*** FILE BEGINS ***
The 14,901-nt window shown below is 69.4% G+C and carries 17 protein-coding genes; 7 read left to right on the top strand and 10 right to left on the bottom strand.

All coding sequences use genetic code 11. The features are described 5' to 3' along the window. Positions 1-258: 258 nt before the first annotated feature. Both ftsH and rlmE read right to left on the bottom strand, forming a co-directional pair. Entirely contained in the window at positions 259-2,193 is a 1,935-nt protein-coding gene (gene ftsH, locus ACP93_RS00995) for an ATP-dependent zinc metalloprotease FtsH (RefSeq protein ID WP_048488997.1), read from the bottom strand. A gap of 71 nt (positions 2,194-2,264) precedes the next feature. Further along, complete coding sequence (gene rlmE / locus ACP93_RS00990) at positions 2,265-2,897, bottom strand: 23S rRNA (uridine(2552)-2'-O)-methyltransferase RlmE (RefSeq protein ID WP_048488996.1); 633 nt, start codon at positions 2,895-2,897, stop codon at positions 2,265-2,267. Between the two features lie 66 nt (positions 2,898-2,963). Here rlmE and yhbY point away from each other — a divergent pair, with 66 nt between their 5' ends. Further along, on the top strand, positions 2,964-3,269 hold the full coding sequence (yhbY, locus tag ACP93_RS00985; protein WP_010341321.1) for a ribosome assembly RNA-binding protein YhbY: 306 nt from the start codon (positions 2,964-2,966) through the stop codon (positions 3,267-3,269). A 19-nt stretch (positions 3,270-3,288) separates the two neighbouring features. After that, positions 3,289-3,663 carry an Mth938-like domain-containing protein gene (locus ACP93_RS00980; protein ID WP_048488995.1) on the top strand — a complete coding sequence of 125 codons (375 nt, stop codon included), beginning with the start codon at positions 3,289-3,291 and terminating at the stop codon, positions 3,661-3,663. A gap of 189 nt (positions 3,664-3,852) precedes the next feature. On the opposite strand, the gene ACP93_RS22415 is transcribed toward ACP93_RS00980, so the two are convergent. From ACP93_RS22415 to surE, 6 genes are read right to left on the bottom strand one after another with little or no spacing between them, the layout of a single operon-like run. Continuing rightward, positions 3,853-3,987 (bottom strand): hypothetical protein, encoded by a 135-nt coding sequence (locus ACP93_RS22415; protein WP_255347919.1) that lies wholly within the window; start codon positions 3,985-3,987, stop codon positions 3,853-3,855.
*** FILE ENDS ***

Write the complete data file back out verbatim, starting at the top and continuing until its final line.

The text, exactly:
The 14,901-nt window shown below is 69.4% G+C and carries 17 protein-coding genes; 7 read left to right on the top strand and 10 right to left on the bottom strand.

All coding sequences use genetic code 11. The features are described 5' to 3' along the window. Positions 1-258: 258 nt before the first annotated feature. Both ftsH and rlmE read right to left on the bottom strand, forming a co-directional pair. Entirely contained in the window at positions 259-2,193 is a 1,935-nt protein-coding gene (gene ftsH, locus ACP93_RS00995) for an ATP-dependent zinc metalloprotease FtsH (RefSeq protein ID WP_048488997.1), read from the bottom strand. A gap of 71 nt (positions 2,194-2,264) precedes the next feature. Further along, complete coding sequence (gene rlmE / locus ACP93_RS00990) at positions 2,265-2,897, bottom strand: 23S rRNA (uridine(2552)-2'-O)-methyltransferase RlmE (RefSeq protein ID WP_048488996.1); 633 nt, start codon at positions 2,895-2,897, stop codon at positions 2,265-2,267. Between the two features lie 66 nt (positions 2,898-2,963). Here rlmE and yhbY point away from each other — a divergent pair, with 66 nt between their 5' ends. Further along, on the top strand, positions 2,964-3,269 hold the full coding sequence (yhbY, locus tag ACP93_RS00985; protein WP_010341321.1) for a ribosome assembly RNA-binding protein YhbY: 306 nt from the start codon (positions 2,964-2,966) through the stop codon (positions 3,267-3,269). A 19-nt stretch (positions 3,270-3,288) separates the two neighbouring features. After that, positions 3,289-3,663 carry an Mth938-like domain-containing protein gene (locus ACP93_RS00980; protein ID WP_048488995.1) on the top strand — a complete coding sequence of 125 codons (375 nt, stop codon included), beginning with the start codon at positions 3,289-3,291 and terminating at the stop codon, positions 3,661-3,663. A gap of 189 nt (positions 3,664-3,852) precedes the next feature. On the opposite strand, the gene ACP93_RS22415 is transcribed toward ACP93_RS00980, so the two are convergent. From ACP93_RS22415 to surE, 6 genes are read right to left on the bottom strand one after another with little or no spacing between them, the layout of a single operon-like run. Continuing rightward, positions 3,853-3,987 (bottom strand): hypothetical protein, encoded by a 135-nt coding sequence (locus ACP93_RS22415; protein WP_255347919.1) that lies wholly within the window; start codon positions 3,985-3,987, stop codon positions 3,853-3,855.